In the agricultural industry, there are many “fruit” inspectors, ensuring the quality and safety of the products we consume. They are “appointed” by government (sometimes a young person just out of college who is ignorant compared to those in the field with decades of first hand experience). In the church we find “self appointed” of publicly “anointed” spiritual fruit inspectors. They would proclaim that a particular “fruit” is unacceptable before God. The large problem with that is that “self appointing” or public “anointing” does not have the same authority for the agricultural inspectors. Our fellowships have been only too rank with them over time. And yet, “new ain’t necessarily true.”

  3. Profile photo of Ed Dodds Ed Dodds says:

    RE: works, 1 Cor 3 is helpful, too: RE: Fruit, it included praying for the gift of prophecy (but with love) for the edification of the congregation, enrolling widows over 60 in some circumstances, working with your hands in order to give to those in need, not withholding wages from your employees (bringing in James), making disciples (bringing in Jesus), using your talents, etc. We are being built into a temple to collectively display the shekhinah of God. We are a priesthood of believers, blessed to bless (the nations/ethnes), to intercede on their behalf (praying for all leaders). We live in courageous joy when the roaring of the seas troubles the nations (Lk 21:25; see also the US Eastern Coast).

  4. Dwight says:

    John F. What you say is true, often there are too many fruit inspectors and not enough fruit bearers, which comes from being a fruit inspector. The problem is that those that bear no fruit will be rejected by God. The Pharisee’s had built a religion of being fruit inspectors.

  5. I may insist that Jesus’ commands found in the Gospels are central to following Jesus. (It would make sense, you know.) You may find the heart of Jesus’ commands in inferences drawn from the silences in Paul’s letters. (Seems unlikely that the core commands would be found in silences, but the argument has been made often.)

    Well said! More than half a century ago when I was still a teenager, I wondered (without expressing it) why God made the IM issue so obscure. Why, I wondered, if he regarded music with such disdane, he didn’t make it clearer. Just this week, I heard a mature member of the Church of Christ express a similar thought – but who also expressed the idea pounded into all of us that since “silence forbids,” there was willingness to go along with the traditional position. Another party to the conversation stated categorically that if the church adopted IM, they’d be gone in a flash. Neither of us who questioned the tradition, established in the silences in Paul’s letters.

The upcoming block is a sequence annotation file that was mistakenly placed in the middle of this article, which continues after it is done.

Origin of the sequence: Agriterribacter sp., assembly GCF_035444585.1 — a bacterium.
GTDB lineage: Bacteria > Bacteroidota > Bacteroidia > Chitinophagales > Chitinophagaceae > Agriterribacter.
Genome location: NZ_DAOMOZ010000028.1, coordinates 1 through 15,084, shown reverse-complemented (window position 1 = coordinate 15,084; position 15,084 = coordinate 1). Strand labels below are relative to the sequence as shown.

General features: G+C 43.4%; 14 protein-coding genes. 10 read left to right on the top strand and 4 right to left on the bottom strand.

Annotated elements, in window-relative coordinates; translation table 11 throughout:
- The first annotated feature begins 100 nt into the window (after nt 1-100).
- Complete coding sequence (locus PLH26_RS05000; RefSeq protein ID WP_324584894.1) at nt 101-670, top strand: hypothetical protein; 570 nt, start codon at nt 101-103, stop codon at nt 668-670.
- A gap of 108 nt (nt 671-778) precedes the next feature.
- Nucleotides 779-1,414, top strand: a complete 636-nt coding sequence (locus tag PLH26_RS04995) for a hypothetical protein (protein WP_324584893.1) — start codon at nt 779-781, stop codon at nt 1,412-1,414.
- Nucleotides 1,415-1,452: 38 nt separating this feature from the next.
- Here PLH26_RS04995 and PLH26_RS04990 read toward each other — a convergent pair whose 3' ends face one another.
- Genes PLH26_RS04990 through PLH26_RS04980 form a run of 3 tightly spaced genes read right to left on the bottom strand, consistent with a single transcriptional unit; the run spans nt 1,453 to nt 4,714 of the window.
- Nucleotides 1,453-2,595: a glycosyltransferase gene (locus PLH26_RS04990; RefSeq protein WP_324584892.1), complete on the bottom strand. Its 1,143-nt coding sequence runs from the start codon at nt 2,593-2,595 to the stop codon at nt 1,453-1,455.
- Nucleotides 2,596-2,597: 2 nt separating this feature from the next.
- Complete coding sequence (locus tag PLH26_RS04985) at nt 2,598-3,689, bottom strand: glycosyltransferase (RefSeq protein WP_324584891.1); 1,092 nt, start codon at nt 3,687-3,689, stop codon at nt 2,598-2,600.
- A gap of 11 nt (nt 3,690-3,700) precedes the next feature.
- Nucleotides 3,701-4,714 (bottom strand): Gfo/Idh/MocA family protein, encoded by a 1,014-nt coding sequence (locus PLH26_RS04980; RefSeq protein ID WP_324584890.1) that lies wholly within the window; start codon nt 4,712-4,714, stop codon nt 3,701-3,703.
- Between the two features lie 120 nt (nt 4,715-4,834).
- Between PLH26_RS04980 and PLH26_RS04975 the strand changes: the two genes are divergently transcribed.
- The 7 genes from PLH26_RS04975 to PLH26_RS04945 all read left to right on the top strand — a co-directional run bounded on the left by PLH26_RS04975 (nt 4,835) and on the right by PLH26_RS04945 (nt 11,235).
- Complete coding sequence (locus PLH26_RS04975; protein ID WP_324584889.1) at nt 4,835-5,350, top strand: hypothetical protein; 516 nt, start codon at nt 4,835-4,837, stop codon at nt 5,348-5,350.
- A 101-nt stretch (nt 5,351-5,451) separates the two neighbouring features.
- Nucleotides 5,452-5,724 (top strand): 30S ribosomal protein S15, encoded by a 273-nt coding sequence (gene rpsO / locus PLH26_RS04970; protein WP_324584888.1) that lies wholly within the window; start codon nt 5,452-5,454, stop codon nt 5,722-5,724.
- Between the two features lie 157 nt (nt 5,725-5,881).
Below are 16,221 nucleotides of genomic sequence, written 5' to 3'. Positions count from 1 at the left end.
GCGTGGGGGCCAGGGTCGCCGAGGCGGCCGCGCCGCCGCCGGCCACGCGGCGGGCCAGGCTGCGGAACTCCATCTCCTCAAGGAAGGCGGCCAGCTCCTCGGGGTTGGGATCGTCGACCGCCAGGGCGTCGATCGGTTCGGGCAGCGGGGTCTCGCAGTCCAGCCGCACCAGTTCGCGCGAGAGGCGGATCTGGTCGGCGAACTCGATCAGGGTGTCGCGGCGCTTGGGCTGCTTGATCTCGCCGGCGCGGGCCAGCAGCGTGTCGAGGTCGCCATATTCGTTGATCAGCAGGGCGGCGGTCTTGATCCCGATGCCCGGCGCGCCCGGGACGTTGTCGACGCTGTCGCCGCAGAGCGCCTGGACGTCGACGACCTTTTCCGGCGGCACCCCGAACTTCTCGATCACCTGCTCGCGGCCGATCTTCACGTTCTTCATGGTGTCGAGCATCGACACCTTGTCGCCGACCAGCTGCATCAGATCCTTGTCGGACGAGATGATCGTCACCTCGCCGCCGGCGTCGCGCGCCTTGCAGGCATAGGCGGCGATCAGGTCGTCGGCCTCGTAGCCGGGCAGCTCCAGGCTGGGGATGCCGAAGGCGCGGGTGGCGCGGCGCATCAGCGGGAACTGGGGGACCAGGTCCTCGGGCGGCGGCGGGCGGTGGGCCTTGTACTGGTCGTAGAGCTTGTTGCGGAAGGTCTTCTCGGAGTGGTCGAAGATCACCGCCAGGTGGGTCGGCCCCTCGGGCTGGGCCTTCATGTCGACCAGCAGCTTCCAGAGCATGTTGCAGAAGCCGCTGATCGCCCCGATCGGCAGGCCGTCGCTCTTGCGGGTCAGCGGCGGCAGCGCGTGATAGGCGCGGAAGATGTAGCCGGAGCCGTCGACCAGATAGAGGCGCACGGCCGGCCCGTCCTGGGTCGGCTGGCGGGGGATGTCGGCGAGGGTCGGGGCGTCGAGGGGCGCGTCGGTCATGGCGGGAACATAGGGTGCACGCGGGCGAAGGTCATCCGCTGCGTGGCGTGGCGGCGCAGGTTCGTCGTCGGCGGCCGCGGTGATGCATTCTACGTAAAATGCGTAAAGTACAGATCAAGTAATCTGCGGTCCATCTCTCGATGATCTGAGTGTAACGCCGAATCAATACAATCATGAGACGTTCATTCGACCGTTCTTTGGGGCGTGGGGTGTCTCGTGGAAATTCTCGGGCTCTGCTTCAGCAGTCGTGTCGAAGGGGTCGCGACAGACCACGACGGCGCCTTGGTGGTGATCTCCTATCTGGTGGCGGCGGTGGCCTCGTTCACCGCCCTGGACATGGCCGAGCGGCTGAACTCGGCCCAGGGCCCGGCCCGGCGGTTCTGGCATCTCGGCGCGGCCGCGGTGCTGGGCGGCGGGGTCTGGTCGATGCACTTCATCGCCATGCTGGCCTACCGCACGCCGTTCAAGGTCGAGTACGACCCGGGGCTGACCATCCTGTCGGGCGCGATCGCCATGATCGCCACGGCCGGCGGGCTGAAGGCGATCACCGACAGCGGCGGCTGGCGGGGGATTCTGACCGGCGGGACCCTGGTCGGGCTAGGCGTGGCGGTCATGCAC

6. Dwight says:

    One thing I came to realize that in the OT God was not vague. If God was against something or for something God stated his will in a command for or a condemnation against.
    This argument of silence forbids should condemn all foods that the Israelites had access to in that God stated some foods as unclean, but said nothing about all of the other foods. In this case we would strangely argue that God’s silence allows all other foods. We are woefully inconsistent with our own rules. I had mentioned wine that the Jews drank during the Passover (in which God only commanded a Passover lamb, unleavened bread and bitter herbs), which was never commanded, to which one said, “Well that goes without saying”, because duh you must have something to drink with your food. But this goes against the very argument of silence.
    We it appears are the modern Pharisees.

  7. Alabama John says:

    At Judgment we will stand before God all alone and answer to him for those things we have done wrong.
    God will also know what we have done right and all our circumstances that influenced our thinking and actions.
    With that in mind instead of tradition being our guide, decide for yourself your goals being seen by God.
    Many, including me do not believe everything the COC teaches and practices, but feel good about standing alone before God. We will not be able to bring up brother—– Elder so an so to tell God why I did what I did.
    Stand alone, judge alone.

  8. Gary says:

    Thank you Jay. This is an outstanding post. I do think, however, that even those who were taught and who embraced works salvation will be saved. We have many conservative forebears in Churches of Christ who lived and died believing the works based salvation that they were taught. I remember a common illustration in my youth was that salvation was like a rowboat requiring the oar of faith and the oar of works. Their Christian lives were burdened with the uncertainty of never knowing if they had done enough to be saved. Even in their erroneous thinking, though, there had to be a realization at some level that all the good works in the world could not atone for sin. Their hearts were true to Christ even if their understanding was defective.